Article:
The National Security Agency's (NSA) collection of telephone records from millions of Verizon customers under a secret court order is an "outrageous breach of Americans' privacy," Sen. Jeff MerkleyJeffrey (Jeff) Alan MerkleyDem senator: If Nielsen doesn't reunite families, 'she should resign' Senate Dems call for Judiciary hearing on Trump's 'zero tolerance' GOP lawmaker compares cages for migrant children to chain-link fences on playgrounds MORE (D-Ore.) said Thursday.

Merkley said the NSA's actions are part of a larger clandestine effort of data collection by the government that needs to be made public.

"This bulk data collection is being done under interpretations of the law that have been kept secret from the public," Merkley continued. "Significant FISA court opinions that determine the scope of our laws should be declassified. Can the [Federal Bureau of Investigations] or the NSA really claim that they need data scooped up on tens of millions of Americans?"

Merkley has long been critical of provisions in the Patriot Act that give intelligence agencies broad powers to collect phone records under orders from the secretive Foreign Service Intelligence Court (FISA).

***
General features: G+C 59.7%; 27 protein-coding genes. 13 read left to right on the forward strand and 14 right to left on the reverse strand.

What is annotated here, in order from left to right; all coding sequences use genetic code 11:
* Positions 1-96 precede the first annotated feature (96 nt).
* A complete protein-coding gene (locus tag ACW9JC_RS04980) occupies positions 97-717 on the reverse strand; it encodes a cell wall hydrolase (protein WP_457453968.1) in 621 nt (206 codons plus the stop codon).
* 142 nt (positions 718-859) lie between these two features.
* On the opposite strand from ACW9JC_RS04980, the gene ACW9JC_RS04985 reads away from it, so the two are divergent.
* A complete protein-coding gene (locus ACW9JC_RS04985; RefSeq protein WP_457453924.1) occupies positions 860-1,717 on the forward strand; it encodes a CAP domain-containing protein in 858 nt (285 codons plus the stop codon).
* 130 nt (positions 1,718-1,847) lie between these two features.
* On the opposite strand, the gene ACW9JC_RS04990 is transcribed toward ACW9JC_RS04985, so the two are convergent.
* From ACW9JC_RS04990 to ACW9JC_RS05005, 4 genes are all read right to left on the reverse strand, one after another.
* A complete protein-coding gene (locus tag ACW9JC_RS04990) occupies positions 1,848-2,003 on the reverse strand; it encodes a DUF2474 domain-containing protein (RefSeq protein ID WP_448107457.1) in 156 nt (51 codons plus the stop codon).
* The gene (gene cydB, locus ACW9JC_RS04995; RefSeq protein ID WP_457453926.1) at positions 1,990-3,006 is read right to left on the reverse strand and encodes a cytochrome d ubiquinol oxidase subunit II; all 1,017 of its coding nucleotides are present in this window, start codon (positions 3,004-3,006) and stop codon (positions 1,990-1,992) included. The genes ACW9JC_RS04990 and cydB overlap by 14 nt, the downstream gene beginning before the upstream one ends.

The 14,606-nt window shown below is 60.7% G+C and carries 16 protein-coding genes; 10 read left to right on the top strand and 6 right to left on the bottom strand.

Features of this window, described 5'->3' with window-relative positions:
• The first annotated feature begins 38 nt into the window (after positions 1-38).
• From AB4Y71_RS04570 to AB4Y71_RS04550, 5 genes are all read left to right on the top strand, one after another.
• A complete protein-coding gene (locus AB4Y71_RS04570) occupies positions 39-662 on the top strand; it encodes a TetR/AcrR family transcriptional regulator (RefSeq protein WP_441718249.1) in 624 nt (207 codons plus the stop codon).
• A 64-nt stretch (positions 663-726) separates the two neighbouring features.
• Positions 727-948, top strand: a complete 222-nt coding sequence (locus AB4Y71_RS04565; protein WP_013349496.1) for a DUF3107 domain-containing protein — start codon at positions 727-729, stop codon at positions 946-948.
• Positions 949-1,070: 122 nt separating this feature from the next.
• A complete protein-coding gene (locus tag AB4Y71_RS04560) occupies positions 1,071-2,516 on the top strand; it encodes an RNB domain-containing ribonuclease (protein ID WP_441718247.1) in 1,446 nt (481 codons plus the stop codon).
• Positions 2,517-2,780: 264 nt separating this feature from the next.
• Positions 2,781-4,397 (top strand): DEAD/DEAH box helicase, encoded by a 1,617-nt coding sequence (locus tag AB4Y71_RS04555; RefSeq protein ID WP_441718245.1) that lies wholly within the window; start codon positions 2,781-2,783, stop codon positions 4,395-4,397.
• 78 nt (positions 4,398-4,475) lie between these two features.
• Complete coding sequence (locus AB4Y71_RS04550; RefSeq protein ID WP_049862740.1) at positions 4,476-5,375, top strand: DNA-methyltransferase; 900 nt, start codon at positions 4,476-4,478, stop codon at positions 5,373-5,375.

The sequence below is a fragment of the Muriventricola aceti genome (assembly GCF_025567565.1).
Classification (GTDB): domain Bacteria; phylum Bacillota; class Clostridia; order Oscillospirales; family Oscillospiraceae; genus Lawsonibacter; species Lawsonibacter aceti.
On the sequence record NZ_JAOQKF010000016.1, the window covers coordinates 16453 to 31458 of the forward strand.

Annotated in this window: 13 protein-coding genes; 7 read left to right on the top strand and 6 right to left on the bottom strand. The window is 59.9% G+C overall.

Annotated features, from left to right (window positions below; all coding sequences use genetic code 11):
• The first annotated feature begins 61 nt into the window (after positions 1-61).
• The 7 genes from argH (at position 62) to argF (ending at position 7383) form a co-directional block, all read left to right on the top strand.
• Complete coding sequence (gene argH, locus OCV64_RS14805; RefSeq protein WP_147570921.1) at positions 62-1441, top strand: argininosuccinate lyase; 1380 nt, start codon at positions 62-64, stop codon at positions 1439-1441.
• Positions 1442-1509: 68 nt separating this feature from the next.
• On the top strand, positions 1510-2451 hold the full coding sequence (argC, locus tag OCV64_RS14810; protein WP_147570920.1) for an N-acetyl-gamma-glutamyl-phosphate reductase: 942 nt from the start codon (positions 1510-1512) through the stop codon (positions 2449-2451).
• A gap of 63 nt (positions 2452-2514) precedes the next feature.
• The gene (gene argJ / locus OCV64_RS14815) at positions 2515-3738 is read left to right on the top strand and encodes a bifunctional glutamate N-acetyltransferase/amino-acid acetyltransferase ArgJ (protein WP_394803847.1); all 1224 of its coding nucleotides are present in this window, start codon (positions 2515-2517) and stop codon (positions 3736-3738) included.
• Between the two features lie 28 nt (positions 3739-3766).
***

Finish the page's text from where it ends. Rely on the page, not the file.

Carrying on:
A FISA court order obtained by The Guardian shows that the NSA has has been collecting phone records from millions of Verizon business customers since April 25. The highly classified document provides the first concrete evidence that the data-mining practices used during the George W. Bush administration have continued under President Obama.

"I have had significant concerns about the intelligence community over-collecting information about Americans’ telephone calls, emails and other records, and that is why I voted against the reauthorization of the Patriot Act provisions in 2011 and the reauthorization of the FISA Amendments Act just six months ago," Merkley said.

The Obama administration defended the NSA's surveillance on Thursday. A senior administration official called the data collection a “critical tool in protecting the nation from terrorist threats to the United States.”

“It allows counter terrorism personnel to discover whether known or suspected terrorists have been in contact with other persons who may be engaged in terrorist activities, particularly people located inside the United States,” the official said.